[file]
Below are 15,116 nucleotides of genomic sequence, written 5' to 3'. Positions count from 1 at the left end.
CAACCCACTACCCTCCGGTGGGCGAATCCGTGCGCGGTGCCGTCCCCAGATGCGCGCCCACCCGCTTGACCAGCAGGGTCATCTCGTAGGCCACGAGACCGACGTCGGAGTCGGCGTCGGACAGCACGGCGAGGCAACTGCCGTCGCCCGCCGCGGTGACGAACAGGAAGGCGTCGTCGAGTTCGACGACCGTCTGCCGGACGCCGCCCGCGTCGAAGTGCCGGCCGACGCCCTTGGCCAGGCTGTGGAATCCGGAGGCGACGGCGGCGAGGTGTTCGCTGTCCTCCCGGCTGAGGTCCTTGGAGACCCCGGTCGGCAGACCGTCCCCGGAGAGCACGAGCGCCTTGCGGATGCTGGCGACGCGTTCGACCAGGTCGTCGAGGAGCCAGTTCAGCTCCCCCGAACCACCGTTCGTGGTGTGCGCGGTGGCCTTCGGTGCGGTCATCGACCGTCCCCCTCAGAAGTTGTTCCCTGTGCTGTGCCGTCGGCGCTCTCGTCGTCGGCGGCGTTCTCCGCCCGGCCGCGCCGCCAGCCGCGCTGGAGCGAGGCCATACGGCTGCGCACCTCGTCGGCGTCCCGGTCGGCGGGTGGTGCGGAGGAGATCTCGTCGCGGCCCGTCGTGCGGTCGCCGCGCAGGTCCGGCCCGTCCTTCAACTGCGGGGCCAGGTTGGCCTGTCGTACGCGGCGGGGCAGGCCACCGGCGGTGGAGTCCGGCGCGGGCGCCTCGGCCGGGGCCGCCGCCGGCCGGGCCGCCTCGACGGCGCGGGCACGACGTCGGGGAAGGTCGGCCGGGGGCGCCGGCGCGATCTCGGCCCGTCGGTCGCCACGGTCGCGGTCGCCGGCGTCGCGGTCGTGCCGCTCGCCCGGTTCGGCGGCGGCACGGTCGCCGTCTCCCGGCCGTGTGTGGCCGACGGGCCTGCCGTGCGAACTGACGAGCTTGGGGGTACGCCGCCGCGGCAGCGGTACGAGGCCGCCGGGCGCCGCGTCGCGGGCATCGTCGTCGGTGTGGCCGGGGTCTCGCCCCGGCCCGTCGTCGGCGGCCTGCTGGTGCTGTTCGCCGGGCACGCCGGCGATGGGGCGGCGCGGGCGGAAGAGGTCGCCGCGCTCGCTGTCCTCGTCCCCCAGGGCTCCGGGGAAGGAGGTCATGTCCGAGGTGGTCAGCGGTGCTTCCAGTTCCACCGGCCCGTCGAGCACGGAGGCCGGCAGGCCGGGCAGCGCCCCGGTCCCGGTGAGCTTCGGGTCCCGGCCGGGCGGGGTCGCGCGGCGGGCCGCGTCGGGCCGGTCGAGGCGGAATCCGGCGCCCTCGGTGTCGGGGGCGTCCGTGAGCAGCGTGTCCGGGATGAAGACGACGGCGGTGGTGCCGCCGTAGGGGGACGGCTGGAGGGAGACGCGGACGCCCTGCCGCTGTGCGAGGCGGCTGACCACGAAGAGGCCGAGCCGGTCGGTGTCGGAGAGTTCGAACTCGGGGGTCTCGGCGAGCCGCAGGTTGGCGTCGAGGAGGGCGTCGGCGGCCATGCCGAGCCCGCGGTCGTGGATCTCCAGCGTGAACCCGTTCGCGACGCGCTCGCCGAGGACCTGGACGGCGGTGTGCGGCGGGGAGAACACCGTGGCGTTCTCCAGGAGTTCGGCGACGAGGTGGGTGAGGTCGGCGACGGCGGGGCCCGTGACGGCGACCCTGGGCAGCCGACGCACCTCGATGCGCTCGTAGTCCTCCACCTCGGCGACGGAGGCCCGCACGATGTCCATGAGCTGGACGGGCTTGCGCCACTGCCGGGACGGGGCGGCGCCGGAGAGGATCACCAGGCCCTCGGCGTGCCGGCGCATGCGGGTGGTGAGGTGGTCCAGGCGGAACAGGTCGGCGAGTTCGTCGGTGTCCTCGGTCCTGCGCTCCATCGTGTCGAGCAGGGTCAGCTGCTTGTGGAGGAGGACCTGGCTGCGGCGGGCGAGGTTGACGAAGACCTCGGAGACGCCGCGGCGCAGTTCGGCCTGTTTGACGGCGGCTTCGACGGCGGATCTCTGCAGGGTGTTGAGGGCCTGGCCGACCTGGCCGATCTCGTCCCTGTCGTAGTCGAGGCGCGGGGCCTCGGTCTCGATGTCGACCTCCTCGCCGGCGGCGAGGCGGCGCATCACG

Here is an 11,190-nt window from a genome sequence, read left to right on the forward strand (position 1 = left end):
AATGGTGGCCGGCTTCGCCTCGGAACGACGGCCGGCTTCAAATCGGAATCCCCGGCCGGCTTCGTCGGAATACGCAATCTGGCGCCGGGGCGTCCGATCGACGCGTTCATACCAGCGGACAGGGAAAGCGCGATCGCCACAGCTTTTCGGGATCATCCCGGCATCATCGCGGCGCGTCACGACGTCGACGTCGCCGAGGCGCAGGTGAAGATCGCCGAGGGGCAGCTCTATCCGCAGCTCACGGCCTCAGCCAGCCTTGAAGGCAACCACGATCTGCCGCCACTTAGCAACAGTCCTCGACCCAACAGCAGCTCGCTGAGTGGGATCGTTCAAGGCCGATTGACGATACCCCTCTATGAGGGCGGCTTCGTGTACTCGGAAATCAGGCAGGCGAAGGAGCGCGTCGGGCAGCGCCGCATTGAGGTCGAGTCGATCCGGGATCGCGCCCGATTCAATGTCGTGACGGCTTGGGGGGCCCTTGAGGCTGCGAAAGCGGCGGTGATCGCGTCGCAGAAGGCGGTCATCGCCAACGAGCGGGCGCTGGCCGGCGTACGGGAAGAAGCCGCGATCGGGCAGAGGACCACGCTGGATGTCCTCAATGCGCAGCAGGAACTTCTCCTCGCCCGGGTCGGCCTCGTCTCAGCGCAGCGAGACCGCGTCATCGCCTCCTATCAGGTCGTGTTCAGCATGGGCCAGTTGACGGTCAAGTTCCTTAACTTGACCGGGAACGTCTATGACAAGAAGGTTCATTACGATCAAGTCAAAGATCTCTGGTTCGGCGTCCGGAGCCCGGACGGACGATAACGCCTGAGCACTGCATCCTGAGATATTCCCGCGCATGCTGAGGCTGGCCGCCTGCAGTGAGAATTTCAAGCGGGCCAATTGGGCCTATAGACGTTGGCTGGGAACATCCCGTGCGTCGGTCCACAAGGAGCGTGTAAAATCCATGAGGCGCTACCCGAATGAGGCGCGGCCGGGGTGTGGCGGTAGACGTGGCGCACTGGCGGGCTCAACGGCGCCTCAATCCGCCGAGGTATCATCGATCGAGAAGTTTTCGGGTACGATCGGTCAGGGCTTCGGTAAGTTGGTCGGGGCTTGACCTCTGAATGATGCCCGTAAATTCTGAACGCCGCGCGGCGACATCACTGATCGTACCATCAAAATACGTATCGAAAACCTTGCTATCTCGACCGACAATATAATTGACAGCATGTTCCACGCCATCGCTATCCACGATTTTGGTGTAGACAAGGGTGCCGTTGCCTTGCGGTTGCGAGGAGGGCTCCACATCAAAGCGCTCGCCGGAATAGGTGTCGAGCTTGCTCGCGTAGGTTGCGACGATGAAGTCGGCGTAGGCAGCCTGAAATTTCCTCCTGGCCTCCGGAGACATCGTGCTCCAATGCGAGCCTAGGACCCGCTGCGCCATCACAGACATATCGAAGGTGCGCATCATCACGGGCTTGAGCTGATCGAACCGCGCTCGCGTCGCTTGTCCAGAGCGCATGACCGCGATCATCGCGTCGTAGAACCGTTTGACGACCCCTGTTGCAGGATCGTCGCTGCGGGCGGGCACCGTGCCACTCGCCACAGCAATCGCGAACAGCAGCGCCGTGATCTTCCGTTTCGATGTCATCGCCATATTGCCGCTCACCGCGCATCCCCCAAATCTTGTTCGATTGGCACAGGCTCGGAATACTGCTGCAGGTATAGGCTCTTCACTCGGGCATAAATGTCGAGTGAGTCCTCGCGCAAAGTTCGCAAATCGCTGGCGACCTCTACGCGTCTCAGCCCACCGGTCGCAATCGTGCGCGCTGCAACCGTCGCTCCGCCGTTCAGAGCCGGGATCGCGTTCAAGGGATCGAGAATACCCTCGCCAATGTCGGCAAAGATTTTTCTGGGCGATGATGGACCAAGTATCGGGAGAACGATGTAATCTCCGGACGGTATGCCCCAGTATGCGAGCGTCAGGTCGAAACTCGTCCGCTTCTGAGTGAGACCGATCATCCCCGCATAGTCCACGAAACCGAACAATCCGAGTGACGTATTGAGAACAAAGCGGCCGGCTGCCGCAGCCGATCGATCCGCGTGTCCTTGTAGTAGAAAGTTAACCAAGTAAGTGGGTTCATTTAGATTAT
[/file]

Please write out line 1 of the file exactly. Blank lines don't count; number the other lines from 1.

Below are 15,116 nucleotides of genomic sequence, written 5' to 3'. Positions count from 1 at the left end.